Doudna writes, “I believed the radiocarbon datings … had been solid science and a good thing, and that the way forward was more of exactly that kind of science.” It has been pointed out how “Eisenman must strenuously argue against the use of carbon-dating and paleographical methods which suggest that the [Dead Sea] documents in question were written prior to the Christian era,” and this contradicts his “central thesis that the original Christianity of Jesus was a Jewish nationalist resistance movement and that Paul transformed it into a Hellenistic cult.”

Oxford professor and Dead Sea scroll scholar Geza Vermes explains how Eisenman’s “Christians-at-Qumran” speculative theory is refuted by “three harsh realities.” The Dead Sea Scrolls were published before, not after Christianity came on the scene. The teachings/ideologies differ fundamentally. Not one trace of a New Testament fragment has been found in any Qumran cave.

Eisenman’s distortion/confusion of Paul with someone mentioned by the Jewish historian Josephus is without any support. Meanwhile, his suggestions/implications fly in the face of the fact that we know a lot about the real Paul which makes it rather ludicrous to associate him with post-Paul references to some vague character in Josephus’ writings.

True to Christianity

While Eisenman describes the New Testament documents as unreliable, they were written within the first century when eyewitnesses were still alive (contrary to his “late date” conjectures). Meanwhile, he deems more reliable such documents as the Pseudo-Clementine Recognitions (not written by Clementine), of which we have no copies before the third or fourth centuries. In trying to formulate a basis to trust these Recognitions he writes these words: “Here one might wish to apply the doctrine of incongruity, that is, when a fact is considered poorly documented or for some reason flies in the face of obviously orthodox materials, this is sometimes good grounds, not for dismissing it, but for taking it more seriously than one might otherwise have done.”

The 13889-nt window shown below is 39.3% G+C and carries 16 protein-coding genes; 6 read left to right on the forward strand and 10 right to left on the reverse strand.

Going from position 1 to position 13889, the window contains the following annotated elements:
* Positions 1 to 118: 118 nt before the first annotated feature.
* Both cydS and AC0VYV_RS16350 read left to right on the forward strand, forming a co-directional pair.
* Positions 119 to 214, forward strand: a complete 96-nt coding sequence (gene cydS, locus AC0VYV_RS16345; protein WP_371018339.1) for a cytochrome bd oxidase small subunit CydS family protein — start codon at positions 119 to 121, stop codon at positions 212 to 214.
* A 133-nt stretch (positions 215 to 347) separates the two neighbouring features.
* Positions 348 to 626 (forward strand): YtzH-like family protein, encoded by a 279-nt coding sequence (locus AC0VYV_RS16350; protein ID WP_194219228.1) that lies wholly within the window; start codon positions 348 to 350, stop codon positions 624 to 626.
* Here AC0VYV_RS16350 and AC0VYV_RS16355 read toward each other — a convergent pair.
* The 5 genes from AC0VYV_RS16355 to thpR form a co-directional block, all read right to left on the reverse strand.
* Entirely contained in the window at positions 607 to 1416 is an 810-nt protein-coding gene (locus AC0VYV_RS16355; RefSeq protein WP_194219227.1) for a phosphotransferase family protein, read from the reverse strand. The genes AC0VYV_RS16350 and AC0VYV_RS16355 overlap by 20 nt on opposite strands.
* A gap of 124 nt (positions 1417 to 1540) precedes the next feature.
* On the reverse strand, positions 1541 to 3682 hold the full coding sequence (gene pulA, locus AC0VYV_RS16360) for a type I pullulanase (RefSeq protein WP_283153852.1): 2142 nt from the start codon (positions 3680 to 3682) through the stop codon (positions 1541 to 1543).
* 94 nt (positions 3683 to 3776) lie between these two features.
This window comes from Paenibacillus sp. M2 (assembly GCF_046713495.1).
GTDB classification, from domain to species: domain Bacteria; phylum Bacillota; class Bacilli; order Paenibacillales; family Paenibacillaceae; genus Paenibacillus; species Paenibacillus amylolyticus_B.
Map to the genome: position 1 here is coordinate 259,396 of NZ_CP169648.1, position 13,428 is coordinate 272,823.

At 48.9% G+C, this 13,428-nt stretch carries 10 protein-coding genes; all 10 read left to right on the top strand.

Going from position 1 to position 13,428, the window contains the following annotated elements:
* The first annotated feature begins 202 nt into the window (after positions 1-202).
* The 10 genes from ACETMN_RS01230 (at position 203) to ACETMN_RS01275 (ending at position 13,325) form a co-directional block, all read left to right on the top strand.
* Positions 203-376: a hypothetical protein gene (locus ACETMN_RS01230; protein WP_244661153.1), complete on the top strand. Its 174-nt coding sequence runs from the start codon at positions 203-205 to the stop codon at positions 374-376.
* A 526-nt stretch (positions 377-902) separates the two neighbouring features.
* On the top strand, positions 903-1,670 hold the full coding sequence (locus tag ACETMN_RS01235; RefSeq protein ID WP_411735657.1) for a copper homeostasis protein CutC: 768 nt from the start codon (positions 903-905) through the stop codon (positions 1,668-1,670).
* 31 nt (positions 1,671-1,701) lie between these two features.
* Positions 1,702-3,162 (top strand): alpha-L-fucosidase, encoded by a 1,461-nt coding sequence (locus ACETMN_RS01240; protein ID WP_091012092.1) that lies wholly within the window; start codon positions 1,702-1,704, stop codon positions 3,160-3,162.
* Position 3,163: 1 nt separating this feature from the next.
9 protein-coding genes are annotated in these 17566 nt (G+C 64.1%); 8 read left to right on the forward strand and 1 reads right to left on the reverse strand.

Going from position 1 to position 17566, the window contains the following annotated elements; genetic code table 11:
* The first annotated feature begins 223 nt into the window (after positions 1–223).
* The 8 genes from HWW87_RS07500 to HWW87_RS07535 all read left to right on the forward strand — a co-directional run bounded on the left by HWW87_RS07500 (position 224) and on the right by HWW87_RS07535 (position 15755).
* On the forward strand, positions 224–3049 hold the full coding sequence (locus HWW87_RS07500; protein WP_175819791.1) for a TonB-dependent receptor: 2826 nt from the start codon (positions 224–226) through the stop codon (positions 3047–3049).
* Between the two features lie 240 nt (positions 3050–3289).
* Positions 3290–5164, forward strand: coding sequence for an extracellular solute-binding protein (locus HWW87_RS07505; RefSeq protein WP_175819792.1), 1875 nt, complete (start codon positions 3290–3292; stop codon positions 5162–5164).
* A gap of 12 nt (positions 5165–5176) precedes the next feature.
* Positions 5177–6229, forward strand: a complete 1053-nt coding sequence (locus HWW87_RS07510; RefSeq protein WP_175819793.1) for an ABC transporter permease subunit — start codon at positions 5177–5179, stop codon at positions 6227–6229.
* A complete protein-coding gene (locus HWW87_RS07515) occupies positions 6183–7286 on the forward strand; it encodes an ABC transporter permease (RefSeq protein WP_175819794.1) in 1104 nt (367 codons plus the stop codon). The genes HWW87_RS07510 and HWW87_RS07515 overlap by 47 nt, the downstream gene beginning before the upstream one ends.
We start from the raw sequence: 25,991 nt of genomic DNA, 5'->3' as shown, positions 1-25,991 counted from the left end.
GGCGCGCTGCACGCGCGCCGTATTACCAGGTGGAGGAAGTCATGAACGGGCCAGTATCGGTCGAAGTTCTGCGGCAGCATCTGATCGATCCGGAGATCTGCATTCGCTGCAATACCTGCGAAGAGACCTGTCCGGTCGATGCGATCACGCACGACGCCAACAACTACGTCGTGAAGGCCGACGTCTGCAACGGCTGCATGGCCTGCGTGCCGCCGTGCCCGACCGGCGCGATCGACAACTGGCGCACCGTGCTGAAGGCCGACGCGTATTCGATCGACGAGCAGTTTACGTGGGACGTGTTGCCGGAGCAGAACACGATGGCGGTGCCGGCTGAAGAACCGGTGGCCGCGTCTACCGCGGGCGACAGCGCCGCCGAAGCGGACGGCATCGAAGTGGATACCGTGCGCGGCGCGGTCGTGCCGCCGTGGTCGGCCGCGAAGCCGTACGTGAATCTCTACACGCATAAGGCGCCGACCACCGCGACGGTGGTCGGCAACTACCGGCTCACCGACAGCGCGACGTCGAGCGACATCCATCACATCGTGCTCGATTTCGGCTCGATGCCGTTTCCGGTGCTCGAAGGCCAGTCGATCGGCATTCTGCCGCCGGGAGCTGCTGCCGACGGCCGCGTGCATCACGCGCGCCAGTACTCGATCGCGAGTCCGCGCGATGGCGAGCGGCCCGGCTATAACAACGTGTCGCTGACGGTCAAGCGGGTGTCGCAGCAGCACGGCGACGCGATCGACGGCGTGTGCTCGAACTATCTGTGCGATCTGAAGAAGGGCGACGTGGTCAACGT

Did you see what he said? Because it is “poorly documented” he can find “good grounds” for taking it at face value since it is so radical, heretical, and fits within his novel scheme! How can we give any credence to such reasoning even if it dressed in academic robes?

Also included in his preferred/trusted documents, as opposed to the New Testament, are some from the 1945 Nag Hammadi excavations in Egypt. These spurious documents are used by those in search of something sensational and eye-catching. I love what one wise scholar says to those enamored with these exotic discoveries: “What are we to make of the Nag Hammadi library? … the scrolls are forgeries. The Apostle Philip did not write the Gospel of Philip. The Apostle Peter did not write the Acts of Peter. Thomas did not write the Gospel of Thomas.” James did not write the Apocalyptic Books bearing his name!

These Nag Hammadi books were late, gnostic writings that were not true to Christianity! Neither is Professor Eisenman’s academic caricature of historic Christianity!